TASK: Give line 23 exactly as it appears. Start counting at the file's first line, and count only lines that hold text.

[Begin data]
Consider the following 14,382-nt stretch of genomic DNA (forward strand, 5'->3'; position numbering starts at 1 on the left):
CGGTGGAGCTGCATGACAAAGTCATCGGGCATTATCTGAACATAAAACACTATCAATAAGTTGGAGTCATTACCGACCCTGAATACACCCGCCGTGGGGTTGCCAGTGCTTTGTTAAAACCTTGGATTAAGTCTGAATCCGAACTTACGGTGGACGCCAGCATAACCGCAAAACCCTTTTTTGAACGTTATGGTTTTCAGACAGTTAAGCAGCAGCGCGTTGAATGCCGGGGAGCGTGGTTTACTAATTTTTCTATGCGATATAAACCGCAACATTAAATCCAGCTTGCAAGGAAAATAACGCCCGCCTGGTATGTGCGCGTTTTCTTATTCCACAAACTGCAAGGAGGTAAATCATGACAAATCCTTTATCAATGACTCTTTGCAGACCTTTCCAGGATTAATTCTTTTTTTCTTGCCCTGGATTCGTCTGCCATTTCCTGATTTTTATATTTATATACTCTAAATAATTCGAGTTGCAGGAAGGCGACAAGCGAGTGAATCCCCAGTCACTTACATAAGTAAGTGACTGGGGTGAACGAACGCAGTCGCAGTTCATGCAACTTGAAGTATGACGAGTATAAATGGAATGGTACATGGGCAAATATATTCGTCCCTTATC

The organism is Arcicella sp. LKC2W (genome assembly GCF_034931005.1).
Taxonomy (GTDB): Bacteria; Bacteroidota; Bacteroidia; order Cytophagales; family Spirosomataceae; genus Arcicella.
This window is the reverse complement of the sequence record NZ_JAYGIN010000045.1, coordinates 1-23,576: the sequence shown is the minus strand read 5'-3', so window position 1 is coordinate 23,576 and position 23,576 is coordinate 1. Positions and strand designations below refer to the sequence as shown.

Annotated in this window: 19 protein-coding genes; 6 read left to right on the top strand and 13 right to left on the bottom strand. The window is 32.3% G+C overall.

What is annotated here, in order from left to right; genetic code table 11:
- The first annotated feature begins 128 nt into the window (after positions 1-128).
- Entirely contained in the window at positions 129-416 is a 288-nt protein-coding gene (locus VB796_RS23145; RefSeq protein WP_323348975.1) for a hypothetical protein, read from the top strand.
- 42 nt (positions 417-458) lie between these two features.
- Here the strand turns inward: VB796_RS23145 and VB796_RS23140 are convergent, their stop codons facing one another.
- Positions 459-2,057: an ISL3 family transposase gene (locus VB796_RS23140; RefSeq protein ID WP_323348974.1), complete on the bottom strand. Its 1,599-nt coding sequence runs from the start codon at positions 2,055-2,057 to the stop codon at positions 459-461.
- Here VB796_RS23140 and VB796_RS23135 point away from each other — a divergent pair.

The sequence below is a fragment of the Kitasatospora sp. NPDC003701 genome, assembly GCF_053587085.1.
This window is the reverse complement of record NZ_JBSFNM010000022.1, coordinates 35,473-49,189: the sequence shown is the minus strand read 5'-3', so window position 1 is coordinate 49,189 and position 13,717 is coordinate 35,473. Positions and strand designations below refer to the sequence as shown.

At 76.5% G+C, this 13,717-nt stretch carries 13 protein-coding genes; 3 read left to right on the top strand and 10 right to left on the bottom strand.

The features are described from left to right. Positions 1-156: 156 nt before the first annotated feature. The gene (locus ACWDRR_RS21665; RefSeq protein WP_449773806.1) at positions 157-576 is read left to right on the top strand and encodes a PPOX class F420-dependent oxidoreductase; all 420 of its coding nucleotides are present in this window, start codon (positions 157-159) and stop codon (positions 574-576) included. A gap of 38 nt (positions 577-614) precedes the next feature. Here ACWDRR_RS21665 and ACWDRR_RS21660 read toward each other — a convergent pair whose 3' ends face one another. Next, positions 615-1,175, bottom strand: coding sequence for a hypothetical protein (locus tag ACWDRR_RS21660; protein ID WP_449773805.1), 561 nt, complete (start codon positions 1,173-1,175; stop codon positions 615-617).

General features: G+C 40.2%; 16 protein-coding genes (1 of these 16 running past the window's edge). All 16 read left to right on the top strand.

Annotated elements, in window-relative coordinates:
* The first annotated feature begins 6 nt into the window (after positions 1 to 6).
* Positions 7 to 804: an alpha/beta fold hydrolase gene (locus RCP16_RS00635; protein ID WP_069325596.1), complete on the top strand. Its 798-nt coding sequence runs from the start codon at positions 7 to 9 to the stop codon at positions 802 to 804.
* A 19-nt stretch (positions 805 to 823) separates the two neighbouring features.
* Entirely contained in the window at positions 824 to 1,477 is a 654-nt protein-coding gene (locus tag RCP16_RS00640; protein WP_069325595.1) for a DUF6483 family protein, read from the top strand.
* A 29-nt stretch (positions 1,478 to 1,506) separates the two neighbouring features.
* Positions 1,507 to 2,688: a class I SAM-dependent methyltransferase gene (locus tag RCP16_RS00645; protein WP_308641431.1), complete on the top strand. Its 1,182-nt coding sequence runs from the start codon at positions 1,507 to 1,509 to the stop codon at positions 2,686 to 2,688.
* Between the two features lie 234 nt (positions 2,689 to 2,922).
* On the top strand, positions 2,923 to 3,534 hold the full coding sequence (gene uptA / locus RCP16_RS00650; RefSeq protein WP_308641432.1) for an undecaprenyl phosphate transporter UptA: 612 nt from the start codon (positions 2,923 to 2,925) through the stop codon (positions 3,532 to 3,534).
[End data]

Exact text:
* Entirely contained in the window at positions 824 to 1,477 is a 654-nt protein-coding gene (locus tag RCP16_RS00640; protein WP_069325595.1) for a DUF6483 family protein, read from the top strand.